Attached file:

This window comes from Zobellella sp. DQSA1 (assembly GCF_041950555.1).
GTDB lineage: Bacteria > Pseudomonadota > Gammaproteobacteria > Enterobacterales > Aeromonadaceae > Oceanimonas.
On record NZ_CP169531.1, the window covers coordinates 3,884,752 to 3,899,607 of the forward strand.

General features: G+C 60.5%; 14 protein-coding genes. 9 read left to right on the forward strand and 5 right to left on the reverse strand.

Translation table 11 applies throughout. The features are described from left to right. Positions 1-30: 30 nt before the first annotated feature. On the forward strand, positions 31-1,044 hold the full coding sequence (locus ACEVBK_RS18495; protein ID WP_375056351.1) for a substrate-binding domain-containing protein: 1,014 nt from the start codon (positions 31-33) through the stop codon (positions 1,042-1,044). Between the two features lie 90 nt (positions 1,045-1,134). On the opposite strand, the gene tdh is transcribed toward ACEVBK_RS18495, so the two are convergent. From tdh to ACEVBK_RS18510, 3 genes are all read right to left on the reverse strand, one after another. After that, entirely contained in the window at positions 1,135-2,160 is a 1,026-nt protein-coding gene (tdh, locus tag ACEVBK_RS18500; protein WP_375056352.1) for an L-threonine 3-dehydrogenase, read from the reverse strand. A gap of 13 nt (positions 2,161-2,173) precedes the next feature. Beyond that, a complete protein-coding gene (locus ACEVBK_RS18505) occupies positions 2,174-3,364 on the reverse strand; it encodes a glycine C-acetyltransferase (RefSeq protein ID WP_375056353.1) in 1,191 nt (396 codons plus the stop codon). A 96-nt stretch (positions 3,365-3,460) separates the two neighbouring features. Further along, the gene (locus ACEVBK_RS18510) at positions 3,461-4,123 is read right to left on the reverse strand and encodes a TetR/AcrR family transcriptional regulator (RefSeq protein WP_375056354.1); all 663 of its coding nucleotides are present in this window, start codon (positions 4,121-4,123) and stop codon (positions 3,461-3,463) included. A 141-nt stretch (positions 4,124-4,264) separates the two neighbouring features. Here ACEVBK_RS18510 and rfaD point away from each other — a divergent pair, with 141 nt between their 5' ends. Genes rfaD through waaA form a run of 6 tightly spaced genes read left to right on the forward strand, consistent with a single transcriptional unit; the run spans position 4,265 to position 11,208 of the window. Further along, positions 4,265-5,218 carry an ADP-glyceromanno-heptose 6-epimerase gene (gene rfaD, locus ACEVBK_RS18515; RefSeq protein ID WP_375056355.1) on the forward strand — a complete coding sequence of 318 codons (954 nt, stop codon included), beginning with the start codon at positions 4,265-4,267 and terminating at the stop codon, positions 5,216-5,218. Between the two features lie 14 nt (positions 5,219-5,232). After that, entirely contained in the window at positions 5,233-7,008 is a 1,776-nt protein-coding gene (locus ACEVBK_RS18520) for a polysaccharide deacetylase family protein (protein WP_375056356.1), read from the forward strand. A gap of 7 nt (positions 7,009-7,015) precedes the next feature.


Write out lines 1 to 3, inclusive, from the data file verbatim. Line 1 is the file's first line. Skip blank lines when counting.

This window comes from Zobellella sp. DQSA1 (assembly GCF_041950555.1).
GTDB lineage: Bacteria > Pseudomonadota > Gammaproteobacteria > Enterobacterales > Aeromonadaceae > Oceanimonas.
On record NZ_CP169531.1, the window covers coordinates 3,884,752 to 3,899,607 of the forward strand.